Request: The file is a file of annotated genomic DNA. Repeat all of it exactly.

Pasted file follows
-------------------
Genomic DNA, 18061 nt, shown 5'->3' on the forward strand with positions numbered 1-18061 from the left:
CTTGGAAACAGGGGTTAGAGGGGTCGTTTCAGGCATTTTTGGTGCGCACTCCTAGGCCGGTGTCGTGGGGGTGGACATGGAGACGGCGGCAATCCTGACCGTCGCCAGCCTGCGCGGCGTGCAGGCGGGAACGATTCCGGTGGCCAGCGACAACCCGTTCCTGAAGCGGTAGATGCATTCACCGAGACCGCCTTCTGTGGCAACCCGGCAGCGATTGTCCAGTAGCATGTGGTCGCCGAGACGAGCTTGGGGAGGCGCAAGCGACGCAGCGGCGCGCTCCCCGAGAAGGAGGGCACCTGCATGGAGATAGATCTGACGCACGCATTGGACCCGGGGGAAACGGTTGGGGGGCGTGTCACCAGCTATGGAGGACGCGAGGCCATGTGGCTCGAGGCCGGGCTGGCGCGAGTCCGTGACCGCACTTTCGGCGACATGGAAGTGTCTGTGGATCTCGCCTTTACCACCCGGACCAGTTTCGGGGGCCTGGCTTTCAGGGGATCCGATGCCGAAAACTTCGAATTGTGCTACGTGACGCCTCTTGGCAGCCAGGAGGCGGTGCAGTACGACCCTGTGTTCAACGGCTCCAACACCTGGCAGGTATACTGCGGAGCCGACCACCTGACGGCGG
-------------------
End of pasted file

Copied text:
Genomic DNA, 18061 nt, shown 5'->3' on the forward strand with positions numbered 1-18061 from the left:
CTTGGAAACAGGGGTTAGAGGGGTCGTTTCAGGCATTTTTGGTGCGCACTCCTAGGCCGGTGTCGTGGGGGTGGACATGGAGACGGCGGCAATCCTGACCGTCGCCAGCCTGCGCGGCGTGCAGGCGGGAACGATTCCGGTGGCCAGCGACAACCCGTTCCTGAAGCGGTAGATGCATTCACCGAGACCGCCTTCTGTGGCAACCCGGCAGCGATTGTCCAGTAGCATGTGGTCGCCGAGACGAGCTTGGGGAGGCGCAAGCGACGCAGCGGCGCGCTCCCCGAGAAGGAGGGCACCTGCATGGAGATAGATCTGACGCACGCATTGGACCCGGGGGAAACGGTTGGGGGGCGTGTCACCAGCTATGGAGGACGCGAGGCCATGTGGCTCGAGGCCGGGCTGGCGCGAGTCCGTGACCGCACTTTCGGCGACATGGAAGTGTCTGTGGATCTCGCCTTTACCACCCGGACCAGTTTCGGGGGCCTGGCTTTCAGGGGATCCGATGCCGAAAACTTCGAATTGTGCTACGTGACGCCTCTTGGCAGCCAGGAGGCGGTGCAGTACGACCCTGTGTTCAACGGCTCCAACACCTGGCAGGTATACTGCGGAGCCGACCACCTGACGGCGG